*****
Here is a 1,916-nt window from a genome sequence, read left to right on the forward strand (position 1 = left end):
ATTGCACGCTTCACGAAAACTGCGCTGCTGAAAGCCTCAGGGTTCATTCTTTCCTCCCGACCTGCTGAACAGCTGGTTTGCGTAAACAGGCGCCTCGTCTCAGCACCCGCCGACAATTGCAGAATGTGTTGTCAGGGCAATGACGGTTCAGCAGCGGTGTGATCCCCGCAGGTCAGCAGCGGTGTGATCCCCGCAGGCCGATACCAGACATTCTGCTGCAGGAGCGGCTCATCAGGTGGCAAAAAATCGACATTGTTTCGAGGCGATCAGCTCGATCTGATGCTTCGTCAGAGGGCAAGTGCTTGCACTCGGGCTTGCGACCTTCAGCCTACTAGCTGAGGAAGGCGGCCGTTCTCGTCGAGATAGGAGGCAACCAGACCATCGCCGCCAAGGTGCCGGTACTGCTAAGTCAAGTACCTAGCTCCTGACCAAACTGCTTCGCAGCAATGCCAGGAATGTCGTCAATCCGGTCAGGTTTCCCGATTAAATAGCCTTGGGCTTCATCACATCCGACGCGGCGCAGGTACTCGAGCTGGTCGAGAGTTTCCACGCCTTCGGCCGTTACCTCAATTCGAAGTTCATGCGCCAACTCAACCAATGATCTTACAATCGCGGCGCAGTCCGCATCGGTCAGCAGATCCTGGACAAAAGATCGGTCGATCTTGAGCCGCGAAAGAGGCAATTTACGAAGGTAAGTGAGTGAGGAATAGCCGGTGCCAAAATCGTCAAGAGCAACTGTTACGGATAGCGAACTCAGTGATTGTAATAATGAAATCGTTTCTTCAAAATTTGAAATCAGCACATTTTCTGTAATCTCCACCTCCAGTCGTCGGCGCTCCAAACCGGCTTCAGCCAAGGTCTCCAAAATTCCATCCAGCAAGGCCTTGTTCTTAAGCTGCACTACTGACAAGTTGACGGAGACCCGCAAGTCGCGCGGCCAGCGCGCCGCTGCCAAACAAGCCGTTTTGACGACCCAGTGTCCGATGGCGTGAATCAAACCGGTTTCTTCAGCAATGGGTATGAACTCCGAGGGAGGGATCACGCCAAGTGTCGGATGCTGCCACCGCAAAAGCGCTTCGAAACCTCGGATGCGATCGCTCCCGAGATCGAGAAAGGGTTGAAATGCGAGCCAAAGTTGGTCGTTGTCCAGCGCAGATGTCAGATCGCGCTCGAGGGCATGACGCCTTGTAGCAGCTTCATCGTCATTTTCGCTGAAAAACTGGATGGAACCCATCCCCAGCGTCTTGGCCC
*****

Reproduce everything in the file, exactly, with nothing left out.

Here is a 1,916-nt window from a genome sequence, read left to right on the forward strand (position 1 = left end):
ATTGCACGCTTCACGAAAACTGCGCTGCTGAAAGCCTCAGGGTTCATTCTTTCCTCCCGACCTGCTGAACAGCTGGTTTGCGTAAACAGGCGCCTCGTCTCAGCACCCGCCGACAATTGCAGAATGTGTTGTCAGGGCAATGACGGTTCAGCAGCGGTGTGATCCCCGCAGGTCAGCAGCGGTGTGATCCCCGCAGGCCGATACCAGACATTCTGCTGCAGGAGCGGCTCATCAGGTGGCAAAAAATCGACATTGTTTCGAGGCGATCAGCTCGATCTGATGCTTCGTCAGAGGGCAAGTGCTTGCACTCGGGCTTGCGACCTTCAGCCTACTAGCTGAGGAAGGCGGCCGTTCTCGTCGAGATAGGAGGCAACCAGACCATCGCCGCCAAGGTGCCGGTACTGCTAAGTCAAGTACCTAGCTCCTGACCAAACTGCTTCGCAGCAATGCCAGGAATGTCGTCAATCCGGTCAGGTTTCCCGATTAAATAGCCTTGGGCTTCATCACATCCGACGCGGCGCAGGTACTCGAGCTGGTCGAGAGTTTCCACGCCTTCGGCCGTTACCTCAATTCGAAGTTCATGCGCCAACTCAACCAATGATCTTACAATCGCGGCGCAGTCCGCATCGGTCAGCAGATCCTGGACAAAAGATCGGTCGATCTTGAGCCGCGAAAGAGGCAATTTACGAAGGTAAGTGAGTGAGGAATAGCCGGTGCCAAAATCGTCAAGAGCAACTGTTACGGATAGCGAACTCAGTGATTGTAATAATGAAATCGTTTCTTCAAAATTTGAAATCAGCACATTTTCTGTAATCTCCACCTCCAGTCGTCGGCGCTCCAAACCGGCTTCAGCCAAGGTCTCCAAAATTCCATCCAGCAAGGCCTTGTTCTTAAGCTGCACTACTGACAAGTTGACGGAGACCCGCAAGTCGCGCGGCCAGCGCGCCGCTGCCAAACAAGCCGTTTTGACGACCCAGTGTCCGATGGCGTGAATCAAACCGGTTTCTTCAGCAATGGGTATGAACTCCGAGGGAGGGATCACGCCAAGTGTCGGATGCTGCCACCGCAAAAGCGCTTCGAAACCTCGGATGCGATCGCTCCCGAGATCGAGAAAGGGTTGAAATGCGAGCCAAAGTTGGTCGTTGTCCAGCGCAGATGTCAGATCGCGCTCGAGGGCATGACGCCTTGTAGCAGCTTCATCGTCATTTTCGCTGAAAAACTGGATGGAACCCATCCCCAGCGTCTTGGCCC